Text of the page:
By Kim Masters Evans
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National park. In 1961 the World Wildlife Fund (WWF), a private conservation organization, was founded. The Chinese giant panda was selected as the WWF symbol, not only because of the animal’s great popularity but also to reaffirm the international character of nature conservation and to emphasize the independence of wildlife conservation from political differences. The Convention on International Trade in Endangered Species of Wild Fauna and Flora (CITES), an international treaty established to regulate commerce in wildlife, was first ratified in 1975 in an attempt to block both the import and export of endangered species and to regulate international trade in threatened species.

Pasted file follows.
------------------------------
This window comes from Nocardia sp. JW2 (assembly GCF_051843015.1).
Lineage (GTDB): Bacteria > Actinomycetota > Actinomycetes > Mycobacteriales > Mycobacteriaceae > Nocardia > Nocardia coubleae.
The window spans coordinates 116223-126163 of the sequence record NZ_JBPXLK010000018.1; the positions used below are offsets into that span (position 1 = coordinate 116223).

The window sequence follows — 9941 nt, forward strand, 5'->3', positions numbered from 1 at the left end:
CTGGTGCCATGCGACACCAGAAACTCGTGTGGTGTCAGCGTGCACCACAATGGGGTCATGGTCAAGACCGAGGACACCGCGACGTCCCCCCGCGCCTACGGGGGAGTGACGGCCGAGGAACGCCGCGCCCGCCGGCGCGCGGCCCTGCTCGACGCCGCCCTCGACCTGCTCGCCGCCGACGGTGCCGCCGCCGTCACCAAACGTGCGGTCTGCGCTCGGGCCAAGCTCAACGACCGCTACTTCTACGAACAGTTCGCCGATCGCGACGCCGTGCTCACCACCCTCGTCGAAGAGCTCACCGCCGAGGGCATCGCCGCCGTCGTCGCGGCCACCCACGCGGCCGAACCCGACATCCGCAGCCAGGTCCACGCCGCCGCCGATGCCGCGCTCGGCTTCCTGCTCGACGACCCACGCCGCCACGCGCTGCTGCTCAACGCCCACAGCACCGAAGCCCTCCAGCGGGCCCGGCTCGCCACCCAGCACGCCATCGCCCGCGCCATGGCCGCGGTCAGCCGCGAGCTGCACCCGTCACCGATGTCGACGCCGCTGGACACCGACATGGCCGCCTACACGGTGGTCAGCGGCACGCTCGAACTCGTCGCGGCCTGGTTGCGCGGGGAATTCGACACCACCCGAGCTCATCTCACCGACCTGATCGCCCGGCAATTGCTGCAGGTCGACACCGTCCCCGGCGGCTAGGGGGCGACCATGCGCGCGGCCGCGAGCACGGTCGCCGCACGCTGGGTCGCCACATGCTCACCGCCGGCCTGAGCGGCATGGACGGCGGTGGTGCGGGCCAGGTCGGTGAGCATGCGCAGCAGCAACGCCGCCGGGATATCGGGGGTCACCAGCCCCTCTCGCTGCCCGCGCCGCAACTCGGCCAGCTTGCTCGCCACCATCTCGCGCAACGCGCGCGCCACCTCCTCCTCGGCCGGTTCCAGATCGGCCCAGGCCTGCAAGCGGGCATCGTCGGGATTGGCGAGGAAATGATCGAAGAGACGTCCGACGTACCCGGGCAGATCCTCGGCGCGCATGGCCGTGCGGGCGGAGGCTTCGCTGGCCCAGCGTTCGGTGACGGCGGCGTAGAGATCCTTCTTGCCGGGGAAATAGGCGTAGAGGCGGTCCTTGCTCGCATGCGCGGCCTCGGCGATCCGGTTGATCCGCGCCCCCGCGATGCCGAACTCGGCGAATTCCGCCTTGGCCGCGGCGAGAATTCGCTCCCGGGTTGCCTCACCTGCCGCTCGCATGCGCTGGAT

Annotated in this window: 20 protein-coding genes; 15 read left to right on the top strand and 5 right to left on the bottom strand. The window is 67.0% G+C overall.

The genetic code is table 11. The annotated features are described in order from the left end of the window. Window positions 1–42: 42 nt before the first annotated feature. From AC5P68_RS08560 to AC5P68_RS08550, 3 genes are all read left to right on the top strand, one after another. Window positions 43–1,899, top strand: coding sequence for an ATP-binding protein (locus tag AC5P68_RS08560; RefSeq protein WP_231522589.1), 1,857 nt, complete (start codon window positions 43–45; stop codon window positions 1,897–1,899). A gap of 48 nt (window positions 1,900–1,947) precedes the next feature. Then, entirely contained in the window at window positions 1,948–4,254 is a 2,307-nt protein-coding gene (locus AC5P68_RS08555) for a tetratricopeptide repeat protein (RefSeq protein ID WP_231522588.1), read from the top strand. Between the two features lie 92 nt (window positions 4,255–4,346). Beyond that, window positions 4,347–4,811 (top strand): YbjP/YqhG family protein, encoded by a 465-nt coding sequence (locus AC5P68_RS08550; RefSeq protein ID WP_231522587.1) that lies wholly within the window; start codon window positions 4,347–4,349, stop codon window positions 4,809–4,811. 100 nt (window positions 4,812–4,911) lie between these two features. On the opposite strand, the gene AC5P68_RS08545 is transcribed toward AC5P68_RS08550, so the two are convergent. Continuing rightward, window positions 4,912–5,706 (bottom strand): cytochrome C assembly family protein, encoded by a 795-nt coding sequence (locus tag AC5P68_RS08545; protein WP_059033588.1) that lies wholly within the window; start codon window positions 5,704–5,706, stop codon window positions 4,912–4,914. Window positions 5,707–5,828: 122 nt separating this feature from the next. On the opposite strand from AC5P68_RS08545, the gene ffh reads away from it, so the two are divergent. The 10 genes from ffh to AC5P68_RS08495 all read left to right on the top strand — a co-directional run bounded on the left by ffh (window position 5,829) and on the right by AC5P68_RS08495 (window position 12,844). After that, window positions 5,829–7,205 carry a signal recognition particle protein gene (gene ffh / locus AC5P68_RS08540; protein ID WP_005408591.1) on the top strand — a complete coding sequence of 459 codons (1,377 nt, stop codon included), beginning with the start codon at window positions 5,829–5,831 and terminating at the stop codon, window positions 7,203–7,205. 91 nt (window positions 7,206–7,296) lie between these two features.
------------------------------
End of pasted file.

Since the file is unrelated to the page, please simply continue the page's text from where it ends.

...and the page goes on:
The suit was settled out of court later that year when the USFWS agreed to specific time limits for listings of the species at issue. Designation of critical habitat has also been a contentious issue. In 1997 the Natural Resources Defense Council sued the DOI over the long-standing policy of the USFWS to avoid designating critical habitat under the ‘‘when prudent’’ clause. At that time the agency had set critical habitat for only approximately 10% of all listed species. The USFWS lost the lawsuit, as well as many subsequent suits in the same vein.
In July 2005 a coalition of groups petitioned the USFWS for an EmE listing for the rufus subspecies of the red knot, an imperiled shorebird found in New Jersey. The petitioners argued that the species faced imminent threats and required immediate protection under the ESA. The USFWS denied the petition claiming that recent population data showed the bird’s condition was improving and steps were already being taken to protect the bird’s status. In 2006 the red knot was designated a candidate species under the ESA.